For all the recurring Republican rants about "onerous federal regulations" on companies and business, there is supreme value in many such regulations. They protect Americans from the effects of hazardous air and water pollution, and they serve to protect American workers whose companies ignore employee safety.
New federal charges in two cases illustrate the value of good regulation. One involves the massive BP oil spill disaster in 2010 that caused immense environmental destruction in the Gulf of Mexico and took the lives of 11 oil rig workers. The other concerns West Virginia's Upper Big Branch coal mine explosion that killed 29 miners the same year.
The investigations show safety regulations in each disaster were deliberately and recklessly ignored. They further demonstrate the clear need for federal enforcement of such regulations and the value of federal criminal charges for deliberate evasion of safety rules that cost workers their lives.
The latest actions against BP officials involve not just new civil liability claims for a spill that could have been prevented, and which is already costing BP tens of billions of dollars in damages. They also include 14 criminal indictments against the company itself; direct charges of 11 counts of manslaughter against two BP drill rig supervisors who disregarded clear signs of dangerous and avoidable oil-well pressure before the explosion of the drilling rig; and a criminal charge of obstructing Congress and making false estimates of the spill rate against David Rainey, BP's vice president for Gulf of Mexico production when the spill occurred.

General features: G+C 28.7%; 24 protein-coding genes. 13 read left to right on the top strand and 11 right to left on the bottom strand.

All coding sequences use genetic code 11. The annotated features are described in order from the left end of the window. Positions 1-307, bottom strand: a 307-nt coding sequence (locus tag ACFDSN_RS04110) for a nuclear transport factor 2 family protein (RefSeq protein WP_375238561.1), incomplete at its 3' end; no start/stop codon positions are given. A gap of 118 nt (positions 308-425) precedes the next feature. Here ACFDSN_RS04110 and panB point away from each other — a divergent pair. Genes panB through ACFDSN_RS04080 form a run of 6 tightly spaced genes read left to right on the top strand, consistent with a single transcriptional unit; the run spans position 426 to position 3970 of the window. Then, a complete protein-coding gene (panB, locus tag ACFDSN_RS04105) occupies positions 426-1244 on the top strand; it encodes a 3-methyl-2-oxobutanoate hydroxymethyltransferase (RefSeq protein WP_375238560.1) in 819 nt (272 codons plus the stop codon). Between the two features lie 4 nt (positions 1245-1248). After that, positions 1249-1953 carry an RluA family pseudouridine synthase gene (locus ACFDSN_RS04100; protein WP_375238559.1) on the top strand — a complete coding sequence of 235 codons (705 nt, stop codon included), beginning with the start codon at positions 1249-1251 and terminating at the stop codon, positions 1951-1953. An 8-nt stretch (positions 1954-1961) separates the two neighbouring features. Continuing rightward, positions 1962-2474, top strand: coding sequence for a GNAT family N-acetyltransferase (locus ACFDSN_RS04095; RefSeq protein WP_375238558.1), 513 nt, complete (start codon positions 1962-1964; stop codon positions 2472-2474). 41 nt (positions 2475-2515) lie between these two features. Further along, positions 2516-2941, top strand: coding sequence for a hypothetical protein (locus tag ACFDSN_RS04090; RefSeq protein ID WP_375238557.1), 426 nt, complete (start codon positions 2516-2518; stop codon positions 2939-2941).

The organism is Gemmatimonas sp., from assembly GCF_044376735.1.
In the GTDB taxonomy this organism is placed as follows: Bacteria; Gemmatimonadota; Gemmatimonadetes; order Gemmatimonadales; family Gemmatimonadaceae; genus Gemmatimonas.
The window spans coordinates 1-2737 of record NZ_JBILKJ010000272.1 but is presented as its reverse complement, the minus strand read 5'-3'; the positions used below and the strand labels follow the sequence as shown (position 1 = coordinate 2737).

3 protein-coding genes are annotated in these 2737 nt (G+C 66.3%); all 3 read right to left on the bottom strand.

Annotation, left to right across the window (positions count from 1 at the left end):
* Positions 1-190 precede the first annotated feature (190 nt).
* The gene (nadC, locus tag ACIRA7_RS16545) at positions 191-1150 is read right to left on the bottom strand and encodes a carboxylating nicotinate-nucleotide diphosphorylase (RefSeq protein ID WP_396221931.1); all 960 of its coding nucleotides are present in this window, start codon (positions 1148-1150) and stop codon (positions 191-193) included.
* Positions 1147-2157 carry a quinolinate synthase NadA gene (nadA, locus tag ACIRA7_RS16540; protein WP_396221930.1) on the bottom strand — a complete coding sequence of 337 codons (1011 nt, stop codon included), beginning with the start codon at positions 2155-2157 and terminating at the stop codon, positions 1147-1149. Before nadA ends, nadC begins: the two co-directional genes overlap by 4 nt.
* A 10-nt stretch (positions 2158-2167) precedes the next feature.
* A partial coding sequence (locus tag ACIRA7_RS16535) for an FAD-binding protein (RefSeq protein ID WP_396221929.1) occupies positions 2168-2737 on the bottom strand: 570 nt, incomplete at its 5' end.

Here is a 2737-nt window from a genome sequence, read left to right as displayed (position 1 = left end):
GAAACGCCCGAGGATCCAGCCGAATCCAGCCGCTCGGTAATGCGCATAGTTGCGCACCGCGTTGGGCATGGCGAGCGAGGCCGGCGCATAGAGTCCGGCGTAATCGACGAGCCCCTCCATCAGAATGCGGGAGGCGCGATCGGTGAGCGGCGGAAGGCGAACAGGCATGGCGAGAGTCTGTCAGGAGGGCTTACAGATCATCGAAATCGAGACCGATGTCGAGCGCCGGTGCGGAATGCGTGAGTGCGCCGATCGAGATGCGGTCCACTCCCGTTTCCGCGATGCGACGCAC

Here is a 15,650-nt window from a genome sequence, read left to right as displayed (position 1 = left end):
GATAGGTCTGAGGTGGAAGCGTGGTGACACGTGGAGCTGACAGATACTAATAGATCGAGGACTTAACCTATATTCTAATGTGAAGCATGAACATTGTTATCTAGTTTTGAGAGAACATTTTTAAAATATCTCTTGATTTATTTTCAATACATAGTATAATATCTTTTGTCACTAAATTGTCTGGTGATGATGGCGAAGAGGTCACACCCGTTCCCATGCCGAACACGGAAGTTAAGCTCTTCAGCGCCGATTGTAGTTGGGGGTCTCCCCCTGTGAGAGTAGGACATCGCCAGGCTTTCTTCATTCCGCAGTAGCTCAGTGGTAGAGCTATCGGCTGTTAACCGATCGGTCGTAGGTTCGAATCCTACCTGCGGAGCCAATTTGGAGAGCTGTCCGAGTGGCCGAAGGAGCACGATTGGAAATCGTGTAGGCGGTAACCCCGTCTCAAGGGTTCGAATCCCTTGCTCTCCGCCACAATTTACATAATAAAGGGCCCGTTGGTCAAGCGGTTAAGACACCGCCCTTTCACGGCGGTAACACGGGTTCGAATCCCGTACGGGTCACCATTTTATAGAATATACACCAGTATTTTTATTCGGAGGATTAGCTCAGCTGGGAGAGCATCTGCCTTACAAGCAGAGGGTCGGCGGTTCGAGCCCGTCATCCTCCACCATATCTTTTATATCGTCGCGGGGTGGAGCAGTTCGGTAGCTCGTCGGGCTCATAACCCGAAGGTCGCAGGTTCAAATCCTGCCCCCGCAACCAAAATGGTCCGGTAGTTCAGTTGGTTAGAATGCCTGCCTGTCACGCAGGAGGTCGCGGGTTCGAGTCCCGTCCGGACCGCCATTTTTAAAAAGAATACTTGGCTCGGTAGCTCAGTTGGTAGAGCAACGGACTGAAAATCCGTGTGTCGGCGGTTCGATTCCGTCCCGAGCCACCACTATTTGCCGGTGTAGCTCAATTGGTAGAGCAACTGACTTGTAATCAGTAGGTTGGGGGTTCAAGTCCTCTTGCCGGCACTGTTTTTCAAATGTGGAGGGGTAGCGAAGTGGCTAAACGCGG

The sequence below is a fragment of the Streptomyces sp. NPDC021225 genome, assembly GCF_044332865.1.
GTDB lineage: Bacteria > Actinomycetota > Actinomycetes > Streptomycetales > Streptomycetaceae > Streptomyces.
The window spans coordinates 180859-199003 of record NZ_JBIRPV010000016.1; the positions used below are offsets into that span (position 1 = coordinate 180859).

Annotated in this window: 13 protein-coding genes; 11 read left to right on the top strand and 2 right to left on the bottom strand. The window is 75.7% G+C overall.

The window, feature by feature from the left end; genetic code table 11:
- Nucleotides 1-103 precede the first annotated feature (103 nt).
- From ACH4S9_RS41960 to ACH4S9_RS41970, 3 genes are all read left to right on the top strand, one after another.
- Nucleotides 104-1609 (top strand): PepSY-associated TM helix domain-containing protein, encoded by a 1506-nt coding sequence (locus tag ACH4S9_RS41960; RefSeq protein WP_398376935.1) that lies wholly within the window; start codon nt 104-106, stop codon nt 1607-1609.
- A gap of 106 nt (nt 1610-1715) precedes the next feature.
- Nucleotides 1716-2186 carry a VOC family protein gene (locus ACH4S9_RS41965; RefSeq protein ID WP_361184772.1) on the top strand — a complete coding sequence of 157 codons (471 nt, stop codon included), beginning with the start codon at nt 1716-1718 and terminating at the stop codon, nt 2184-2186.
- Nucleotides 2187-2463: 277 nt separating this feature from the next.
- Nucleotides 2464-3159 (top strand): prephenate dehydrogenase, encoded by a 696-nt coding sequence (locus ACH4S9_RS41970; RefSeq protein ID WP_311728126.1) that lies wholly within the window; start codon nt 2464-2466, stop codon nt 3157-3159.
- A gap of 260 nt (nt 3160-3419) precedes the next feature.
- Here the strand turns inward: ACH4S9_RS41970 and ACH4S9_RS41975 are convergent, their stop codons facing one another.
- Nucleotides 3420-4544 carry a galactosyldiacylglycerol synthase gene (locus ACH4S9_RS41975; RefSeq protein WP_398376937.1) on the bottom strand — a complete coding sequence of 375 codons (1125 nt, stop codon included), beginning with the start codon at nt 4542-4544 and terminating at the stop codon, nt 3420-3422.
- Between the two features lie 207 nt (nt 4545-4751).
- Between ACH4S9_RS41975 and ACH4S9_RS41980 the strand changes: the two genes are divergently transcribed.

Rainey, then regarded as BP's most authoritative expert on Gulf oil production, continually maintained the spill rate was just 5,000 barrels a day, though his BP team estimated a spill rate of up to 70,000 barrels a day. He faces a maximum sentence of 10 years in prison.
Federal prosecutors charged the highest ranking executive yet in the former Massey mining company with conspiracy in connection with rules violations at Massey mines. The executive, David C. Hughart, the former president of the Green Valley Coal Co., a division of Massey, was described in a report by The New York Times Thursday as a cooperating defendant who will plead guilty. That status suggests he is helping prosecutors with their two-year investigation into the tactics allegedly used in Massey mines to avoid compliance with safety rules to increase production.
Earlier reports claim that mine supervisors turned off coal dust and methane monitoring equipment when federal inspectors were not present, and then alerted mining foremen to comply with safety rules when inspectors were on the premises. Though Hughart isn't charged with actions relating specifically to the Upper Branch Mine disaster, the broad conspiracy charge suggests federal prosecutions are bearing down on executive actions to avoid safety compliance.
That coincides with the charge against Rainey, which suggests that federal prosecutors under President Obama's Justice Department have been freed to investigate the culture of culpability in corporate offices that forces lower-level managers to disobey or disregard safety procedures.
BP is expected to end up paying more than $66 billion when all the civil damages and criminal fines are tallied. Coal mine owners, drilling supervisors and other bosses responsible for workers' safety in dangerous jobs should again be feeling wary of federal prosecutors when they disdain needed rules. If it's a little onerous to observe rules that save lives, so be it.